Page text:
Ireland home prices spike eight per cent

Ireland home prices spike eight per cent
04/01/2017 , by , in INTERNATIONAL

According to the latest Ireland House Price Report released by Daft.ie this week, home prices in Ireland rose by an average of 8% during 2016.

The rate of inflation in Dublin was 5.1%, below the national average but significantly up on the figure for 2015 (2.7%). Outside Dublin, the rate of inflation 10.1%, down slightly from 13.1% a year ago.

The national average asking price in the final quarter of 2016 was €220,500, compared to €204,000 a year ago and €164,000 at its lowest point. In Dublin, prices have risen by an average of €102,000 – or 46.2% – from their lowest point in mid-2012. Outside the capital, the average increase has been €48,000, or 36%, since the end of 2013.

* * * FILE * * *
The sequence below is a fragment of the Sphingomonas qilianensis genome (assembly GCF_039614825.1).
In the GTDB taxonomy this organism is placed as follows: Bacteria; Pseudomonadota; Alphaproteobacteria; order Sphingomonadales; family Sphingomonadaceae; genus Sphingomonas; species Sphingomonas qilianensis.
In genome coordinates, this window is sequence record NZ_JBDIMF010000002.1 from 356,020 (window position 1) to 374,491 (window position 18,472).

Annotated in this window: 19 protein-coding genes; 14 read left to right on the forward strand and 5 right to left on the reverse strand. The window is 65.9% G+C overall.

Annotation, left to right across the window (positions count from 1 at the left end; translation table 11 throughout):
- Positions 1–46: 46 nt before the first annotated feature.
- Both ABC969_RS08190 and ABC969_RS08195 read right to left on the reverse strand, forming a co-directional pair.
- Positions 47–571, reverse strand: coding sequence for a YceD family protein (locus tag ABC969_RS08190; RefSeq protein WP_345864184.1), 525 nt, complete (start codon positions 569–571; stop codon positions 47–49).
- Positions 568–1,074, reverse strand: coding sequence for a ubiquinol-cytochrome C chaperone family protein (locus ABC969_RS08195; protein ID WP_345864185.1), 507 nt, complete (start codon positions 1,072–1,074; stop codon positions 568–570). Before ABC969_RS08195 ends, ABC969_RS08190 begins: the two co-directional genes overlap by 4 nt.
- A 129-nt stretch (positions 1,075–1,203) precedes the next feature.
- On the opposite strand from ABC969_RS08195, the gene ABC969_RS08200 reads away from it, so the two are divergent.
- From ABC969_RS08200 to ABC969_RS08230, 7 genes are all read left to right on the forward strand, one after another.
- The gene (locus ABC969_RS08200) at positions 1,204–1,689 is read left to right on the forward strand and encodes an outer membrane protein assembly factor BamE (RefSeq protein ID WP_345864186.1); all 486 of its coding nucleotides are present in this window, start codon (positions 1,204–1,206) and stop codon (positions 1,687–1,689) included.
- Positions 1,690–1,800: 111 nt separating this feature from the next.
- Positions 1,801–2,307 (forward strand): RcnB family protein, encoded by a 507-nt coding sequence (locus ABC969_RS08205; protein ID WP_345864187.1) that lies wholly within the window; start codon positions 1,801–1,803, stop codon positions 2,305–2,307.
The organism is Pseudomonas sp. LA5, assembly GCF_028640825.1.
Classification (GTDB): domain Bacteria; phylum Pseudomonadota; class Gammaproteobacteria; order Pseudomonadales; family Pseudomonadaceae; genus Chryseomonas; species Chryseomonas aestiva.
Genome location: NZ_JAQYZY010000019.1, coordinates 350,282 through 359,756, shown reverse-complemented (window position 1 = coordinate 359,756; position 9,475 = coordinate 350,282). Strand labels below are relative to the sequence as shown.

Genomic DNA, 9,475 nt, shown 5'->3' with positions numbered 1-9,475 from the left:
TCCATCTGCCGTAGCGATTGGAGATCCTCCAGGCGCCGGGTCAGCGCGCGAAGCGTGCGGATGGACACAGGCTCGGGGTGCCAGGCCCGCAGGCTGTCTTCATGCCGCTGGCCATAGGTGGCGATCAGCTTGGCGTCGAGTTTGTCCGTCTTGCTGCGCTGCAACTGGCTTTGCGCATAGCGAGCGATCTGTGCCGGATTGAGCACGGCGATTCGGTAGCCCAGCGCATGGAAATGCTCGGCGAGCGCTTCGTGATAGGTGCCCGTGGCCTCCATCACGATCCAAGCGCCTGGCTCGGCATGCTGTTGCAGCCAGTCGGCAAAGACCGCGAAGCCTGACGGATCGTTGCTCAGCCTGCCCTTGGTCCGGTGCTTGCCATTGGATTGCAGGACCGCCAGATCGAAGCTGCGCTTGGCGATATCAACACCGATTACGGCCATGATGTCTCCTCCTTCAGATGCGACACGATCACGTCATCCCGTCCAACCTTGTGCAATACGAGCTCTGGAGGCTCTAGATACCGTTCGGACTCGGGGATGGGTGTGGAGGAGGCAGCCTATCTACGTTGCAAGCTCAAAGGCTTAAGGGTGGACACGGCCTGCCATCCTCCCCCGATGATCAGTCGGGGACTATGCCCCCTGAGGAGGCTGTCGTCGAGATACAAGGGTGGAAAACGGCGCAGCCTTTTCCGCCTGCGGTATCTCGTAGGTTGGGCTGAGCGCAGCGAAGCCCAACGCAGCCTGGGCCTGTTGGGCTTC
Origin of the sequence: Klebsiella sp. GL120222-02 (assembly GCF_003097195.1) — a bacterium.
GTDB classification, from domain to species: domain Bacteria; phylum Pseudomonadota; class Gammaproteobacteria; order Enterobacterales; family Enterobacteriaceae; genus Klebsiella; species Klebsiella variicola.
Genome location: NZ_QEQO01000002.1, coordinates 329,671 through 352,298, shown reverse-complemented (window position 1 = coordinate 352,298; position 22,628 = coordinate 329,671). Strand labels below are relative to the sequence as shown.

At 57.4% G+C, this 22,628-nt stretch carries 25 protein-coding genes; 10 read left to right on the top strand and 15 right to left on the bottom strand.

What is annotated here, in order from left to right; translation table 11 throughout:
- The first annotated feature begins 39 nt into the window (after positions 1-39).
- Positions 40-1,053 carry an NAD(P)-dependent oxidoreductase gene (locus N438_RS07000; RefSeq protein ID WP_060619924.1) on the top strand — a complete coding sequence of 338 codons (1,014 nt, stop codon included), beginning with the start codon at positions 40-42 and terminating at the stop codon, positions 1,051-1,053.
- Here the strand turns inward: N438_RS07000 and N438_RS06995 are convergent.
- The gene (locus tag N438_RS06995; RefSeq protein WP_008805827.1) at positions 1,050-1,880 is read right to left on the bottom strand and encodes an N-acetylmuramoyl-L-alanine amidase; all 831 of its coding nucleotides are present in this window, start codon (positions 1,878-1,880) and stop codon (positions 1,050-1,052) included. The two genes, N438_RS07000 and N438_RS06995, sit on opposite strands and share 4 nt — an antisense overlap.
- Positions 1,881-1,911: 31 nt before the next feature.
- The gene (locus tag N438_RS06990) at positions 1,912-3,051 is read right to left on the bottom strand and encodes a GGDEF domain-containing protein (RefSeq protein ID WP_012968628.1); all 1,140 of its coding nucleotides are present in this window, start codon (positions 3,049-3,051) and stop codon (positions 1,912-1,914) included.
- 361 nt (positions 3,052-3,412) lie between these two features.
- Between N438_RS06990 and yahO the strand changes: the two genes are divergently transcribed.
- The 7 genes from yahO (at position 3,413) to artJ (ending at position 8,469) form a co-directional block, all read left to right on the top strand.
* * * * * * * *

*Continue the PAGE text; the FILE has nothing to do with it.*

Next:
Prices continue to increase sharply in cities outside Dublin. Compared to the same period in 2015, prices in the final quarter of 2016 were 9.2% higher in Cork and 13% higher in Galway. In Limerick city, the increase was 14%, while in Waterford prices rose by just under 15% in 12 months. Inflation outside the cities varies from 9% in Leinster to 12% in Connacht-Ulster.

Commenting on the figures, Ronan Lyons, economist at Trinity College Dublin and author of the Daft.ie Report said: “While prices edged back in many markets in the final three months of the year, this comes after some very sizable increases in earlier quarters, particularly outside Dublin. Overall, the market continues to be characterized by strong demand, albeit limited by Central Bank rules, coupled with very weak supply – both of new and second-hand homes. This year has seen a number of measures that will serve to stimulate demand in the years ahead. Hopefully next year, the focus will be on supply.”

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